WASHINGTON, April 20 Freshmen are usually low on the totem pole. But the 85 first-term Republicans in the House of Representatives find themselves awash in invitations for meetings and morning coffees with the creme de la creme of Washington and Wall Street.
Reuters reporters Tim Reid and Rachelle Younglai report today that the freshmen are in vogue because their fiscally conservative views could determine the outcome of the upcoming vote to raise America's debt ceiling. The newcomers are told repeatedly that a failure to raise the $14.3 trillion debt limit will trigger economic calamity, on a global scale.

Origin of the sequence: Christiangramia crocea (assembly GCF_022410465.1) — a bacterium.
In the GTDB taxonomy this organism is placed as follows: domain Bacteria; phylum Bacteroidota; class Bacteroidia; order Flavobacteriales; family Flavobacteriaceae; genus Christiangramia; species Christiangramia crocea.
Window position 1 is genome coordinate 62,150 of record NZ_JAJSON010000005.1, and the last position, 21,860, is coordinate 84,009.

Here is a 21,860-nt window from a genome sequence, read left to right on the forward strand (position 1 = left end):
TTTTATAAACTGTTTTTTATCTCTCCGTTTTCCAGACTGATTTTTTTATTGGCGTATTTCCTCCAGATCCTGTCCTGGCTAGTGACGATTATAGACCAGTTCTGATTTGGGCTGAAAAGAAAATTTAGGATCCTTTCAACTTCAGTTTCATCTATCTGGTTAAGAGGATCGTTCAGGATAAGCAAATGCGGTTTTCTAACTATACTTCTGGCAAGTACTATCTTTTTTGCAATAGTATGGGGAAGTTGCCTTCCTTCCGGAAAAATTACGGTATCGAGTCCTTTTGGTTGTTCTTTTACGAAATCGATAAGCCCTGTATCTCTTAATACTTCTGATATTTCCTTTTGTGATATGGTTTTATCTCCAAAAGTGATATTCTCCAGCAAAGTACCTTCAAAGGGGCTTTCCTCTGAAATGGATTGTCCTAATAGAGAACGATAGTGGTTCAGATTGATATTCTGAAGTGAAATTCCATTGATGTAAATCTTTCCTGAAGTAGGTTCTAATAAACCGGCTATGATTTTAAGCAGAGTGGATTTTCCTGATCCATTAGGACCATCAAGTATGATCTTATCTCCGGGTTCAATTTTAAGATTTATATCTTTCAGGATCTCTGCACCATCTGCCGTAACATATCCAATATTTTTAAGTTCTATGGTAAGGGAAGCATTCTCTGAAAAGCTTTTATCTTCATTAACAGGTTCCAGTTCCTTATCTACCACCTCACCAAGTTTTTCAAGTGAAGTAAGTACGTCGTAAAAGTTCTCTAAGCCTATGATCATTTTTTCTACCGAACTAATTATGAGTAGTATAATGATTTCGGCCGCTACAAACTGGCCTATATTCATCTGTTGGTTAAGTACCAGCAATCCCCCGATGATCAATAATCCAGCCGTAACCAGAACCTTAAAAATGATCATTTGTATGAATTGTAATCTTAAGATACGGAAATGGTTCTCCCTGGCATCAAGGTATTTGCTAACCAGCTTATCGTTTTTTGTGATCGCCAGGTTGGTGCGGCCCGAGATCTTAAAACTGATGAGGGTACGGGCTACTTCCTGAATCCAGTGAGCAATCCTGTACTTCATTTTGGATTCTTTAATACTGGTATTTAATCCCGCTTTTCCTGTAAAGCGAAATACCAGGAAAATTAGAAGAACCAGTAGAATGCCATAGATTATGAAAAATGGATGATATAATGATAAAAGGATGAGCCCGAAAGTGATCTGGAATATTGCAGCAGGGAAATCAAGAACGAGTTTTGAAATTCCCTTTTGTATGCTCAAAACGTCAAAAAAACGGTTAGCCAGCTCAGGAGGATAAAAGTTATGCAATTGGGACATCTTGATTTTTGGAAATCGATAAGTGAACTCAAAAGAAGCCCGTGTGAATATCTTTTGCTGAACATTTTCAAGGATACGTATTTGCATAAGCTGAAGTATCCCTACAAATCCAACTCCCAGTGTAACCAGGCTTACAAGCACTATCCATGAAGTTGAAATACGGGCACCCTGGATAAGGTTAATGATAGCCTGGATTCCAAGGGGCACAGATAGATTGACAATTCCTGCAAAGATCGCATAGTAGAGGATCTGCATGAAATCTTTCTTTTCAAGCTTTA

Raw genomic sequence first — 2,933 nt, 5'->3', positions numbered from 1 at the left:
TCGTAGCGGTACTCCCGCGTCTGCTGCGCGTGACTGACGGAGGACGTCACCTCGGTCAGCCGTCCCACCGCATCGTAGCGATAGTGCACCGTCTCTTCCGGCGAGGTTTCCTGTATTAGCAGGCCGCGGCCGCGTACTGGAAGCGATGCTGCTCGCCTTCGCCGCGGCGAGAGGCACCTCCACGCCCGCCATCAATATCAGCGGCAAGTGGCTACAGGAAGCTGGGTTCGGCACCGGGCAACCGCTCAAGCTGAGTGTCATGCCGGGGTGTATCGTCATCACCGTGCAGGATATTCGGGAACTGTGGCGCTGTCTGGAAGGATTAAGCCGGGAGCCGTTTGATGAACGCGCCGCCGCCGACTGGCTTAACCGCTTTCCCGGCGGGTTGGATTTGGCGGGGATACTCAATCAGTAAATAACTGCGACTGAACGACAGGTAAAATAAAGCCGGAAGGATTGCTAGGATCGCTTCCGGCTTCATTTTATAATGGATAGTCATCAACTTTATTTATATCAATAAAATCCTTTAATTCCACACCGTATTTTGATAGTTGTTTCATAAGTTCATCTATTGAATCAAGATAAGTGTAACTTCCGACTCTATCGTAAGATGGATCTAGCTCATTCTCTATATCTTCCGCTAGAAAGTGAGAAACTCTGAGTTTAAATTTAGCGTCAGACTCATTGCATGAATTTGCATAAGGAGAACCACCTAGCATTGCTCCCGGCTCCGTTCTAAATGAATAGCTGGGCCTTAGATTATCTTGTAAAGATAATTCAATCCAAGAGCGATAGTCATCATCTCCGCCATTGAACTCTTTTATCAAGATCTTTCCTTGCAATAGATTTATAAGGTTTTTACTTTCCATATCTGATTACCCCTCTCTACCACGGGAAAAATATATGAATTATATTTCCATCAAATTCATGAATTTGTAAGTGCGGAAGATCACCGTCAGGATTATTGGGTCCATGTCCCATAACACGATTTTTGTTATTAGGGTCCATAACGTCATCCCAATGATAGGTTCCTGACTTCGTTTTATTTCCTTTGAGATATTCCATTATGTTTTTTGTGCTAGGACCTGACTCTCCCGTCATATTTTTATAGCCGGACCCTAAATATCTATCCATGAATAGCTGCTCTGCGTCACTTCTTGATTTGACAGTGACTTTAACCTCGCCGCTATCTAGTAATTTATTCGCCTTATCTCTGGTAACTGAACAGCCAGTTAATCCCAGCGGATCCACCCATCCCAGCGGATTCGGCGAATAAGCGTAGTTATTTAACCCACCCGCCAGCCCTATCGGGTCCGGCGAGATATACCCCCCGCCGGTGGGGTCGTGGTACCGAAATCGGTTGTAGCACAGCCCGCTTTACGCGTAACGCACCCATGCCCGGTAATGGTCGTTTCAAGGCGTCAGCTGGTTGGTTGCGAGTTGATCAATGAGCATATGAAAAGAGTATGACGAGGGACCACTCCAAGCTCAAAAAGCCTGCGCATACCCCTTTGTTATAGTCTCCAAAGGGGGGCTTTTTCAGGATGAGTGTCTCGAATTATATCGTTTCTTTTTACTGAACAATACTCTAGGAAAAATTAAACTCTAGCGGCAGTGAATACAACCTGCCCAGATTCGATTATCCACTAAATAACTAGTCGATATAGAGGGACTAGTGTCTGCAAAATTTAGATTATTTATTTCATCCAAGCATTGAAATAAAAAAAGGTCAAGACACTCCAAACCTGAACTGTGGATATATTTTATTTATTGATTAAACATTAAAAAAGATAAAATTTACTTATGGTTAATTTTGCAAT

Take Michael Grimm, a first-term Republican from New York, who said: "I have had meetings in D.C., meetings in New York, meetings with Fortune 500 companies, meetings with financial institutions."
That's a lot of attention for a guy who arrived here barely four months ago.
They may be new, but they are not necessarily impressionable. Reid and Younglai say the intense lobbying effort shows signs of falling flat. One freshman said he would vote "no" unless there are "serious cuts and real systemic reform."
That suggests the traditional allies of Republicans -- big business and banks -- may have little sway over these new men and women on campus.
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